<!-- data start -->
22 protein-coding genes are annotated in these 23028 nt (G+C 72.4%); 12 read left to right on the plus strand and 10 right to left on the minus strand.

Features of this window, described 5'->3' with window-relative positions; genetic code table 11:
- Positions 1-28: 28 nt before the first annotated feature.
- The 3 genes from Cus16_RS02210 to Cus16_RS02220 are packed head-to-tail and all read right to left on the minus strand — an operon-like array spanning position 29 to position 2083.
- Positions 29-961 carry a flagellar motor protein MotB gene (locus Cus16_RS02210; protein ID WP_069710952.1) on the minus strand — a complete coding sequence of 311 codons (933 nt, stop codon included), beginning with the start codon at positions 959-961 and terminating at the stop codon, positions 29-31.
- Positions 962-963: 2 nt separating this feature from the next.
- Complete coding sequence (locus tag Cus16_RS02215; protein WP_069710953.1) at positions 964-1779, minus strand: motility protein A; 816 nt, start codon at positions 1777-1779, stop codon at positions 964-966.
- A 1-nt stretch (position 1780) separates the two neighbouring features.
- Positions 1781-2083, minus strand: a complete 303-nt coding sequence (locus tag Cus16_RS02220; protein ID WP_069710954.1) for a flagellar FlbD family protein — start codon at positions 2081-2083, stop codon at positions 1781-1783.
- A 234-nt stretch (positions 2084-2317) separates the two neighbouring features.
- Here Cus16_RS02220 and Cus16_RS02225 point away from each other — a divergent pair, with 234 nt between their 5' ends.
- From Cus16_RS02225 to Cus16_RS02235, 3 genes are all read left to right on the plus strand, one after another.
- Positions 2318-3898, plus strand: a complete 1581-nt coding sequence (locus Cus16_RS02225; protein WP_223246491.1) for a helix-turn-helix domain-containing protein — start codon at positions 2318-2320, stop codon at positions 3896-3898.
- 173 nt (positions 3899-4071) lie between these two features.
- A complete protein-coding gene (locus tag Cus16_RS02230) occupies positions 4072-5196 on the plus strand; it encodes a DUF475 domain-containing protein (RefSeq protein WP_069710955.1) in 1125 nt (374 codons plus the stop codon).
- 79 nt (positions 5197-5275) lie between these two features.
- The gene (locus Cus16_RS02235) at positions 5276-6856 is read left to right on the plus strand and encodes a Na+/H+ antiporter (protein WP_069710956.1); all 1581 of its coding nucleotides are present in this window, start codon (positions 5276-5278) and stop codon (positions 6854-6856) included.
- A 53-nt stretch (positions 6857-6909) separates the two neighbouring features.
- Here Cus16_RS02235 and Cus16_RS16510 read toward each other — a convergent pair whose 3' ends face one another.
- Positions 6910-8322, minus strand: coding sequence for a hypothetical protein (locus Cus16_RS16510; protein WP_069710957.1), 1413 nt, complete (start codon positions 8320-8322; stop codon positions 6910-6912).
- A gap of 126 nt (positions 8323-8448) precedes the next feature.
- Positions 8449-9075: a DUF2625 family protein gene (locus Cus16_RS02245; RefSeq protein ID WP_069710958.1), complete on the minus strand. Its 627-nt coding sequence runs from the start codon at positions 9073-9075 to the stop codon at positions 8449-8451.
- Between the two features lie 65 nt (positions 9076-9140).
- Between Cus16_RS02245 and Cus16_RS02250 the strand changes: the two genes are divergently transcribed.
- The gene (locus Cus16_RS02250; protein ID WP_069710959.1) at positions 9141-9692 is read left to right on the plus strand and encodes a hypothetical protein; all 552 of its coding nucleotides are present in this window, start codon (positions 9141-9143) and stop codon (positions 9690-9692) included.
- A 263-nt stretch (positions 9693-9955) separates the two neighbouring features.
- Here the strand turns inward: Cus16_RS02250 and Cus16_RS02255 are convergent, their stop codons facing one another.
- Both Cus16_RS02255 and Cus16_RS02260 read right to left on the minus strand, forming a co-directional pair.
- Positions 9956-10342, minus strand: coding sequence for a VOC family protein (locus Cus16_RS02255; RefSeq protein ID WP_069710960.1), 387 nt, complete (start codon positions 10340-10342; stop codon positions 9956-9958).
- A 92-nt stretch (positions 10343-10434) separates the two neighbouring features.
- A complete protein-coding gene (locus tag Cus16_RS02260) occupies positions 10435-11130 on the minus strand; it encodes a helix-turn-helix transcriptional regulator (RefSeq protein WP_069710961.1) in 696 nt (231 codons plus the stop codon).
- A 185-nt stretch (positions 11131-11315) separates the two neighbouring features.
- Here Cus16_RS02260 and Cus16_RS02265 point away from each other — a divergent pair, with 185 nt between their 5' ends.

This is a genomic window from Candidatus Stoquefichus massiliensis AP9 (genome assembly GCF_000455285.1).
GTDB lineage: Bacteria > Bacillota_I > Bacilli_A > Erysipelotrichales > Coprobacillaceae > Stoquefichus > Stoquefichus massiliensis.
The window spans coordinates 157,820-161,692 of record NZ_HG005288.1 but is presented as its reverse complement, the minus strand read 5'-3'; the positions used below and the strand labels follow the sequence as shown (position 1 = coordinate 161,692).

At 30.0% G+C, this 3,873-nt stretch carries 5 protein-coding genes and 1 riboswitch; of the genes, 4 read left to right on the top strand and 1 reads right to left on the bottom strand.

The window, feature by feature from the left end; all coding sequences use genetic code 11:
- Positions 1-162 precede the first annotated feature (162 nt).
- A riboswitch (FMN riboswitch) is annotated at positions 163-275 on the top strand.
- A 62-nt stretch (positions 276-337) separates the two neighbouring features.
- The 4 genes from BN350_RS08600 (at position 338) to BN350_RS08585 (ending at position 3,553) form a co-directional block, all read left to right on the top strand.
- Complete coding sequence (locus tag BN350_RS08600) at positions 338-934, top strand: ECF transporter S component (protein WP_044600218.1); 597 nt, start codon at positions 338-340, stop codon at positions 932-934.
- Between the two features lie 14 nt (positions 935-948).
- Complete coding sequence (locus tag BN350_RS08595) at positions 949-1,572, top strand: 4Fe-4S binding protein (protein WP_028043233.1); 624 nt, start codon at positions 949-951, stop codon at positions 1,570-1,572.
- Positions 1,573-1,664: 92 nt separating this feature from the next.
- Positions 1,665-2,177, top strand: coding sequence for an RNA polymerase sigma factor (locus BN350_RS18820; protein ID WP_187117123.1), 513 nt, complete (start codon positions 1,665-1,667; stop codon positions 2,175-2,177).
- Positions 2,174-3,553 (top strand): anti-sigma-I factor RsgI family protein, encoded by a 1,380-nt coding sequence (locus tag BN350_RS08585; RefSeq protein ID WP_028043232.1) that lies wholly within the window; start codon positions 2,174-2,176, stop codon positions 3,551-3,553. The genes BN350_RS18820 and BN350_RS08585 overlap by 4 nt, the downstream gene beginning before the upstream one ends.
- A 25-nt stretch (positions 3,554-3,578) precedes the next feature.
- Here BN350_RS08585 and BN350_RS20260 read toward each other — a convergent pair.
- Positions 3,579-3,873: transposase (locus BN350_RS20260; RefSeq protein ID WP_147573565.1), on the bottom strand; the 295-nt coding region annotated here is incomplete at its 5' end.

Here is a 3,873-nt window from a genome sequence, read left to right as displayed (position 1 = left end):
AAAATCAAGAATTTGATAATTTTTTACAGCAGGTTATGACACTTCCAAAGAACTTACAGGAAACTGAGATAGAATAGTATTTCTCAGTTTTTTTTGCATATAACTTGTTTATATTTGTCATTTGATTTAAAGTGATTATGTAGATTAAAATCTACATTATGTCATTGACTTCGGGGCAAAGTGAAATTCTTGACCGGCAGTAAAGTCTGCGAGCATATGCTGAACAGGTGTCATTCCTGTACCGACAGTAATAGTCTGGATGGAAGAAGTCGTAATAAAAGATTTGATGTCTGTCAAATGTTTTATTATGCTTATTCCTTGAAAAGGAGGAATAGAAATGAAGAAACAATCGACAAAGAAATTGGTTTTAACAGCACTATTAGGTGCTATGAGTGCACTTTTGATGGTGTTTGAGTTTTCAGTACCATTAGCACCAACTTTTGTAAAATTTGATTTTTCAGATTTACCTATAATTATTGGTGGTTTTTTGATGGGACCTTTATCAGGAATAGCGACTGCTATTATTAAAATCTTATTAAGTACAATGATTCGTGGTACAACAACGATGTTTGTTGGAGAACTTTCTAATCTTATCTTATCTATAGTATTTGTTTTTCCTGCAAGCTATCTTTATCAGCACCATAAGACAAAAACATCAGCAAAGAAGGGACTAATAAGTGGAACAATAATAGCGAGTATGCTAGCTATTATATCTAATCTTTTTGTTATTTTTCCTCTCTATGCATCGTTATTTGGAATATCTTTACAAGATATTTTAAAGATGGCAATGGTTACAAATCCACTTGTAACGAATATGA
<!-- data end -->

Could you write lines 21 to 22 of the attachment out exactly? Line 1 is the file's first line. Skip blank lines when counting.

- A gap of 126 nt (positions 8323-8448) precedes the next feature.
- Positions 8449-9075: a DUF2625 family protein gene (locus Cus16_RS02245; RefSeq protein ID WP_069710958.1), complete on the minus strand. Its 627-nt coding sequence runs from the start codon at positions 9073-9075 to the stop codon at positions 8449-8451.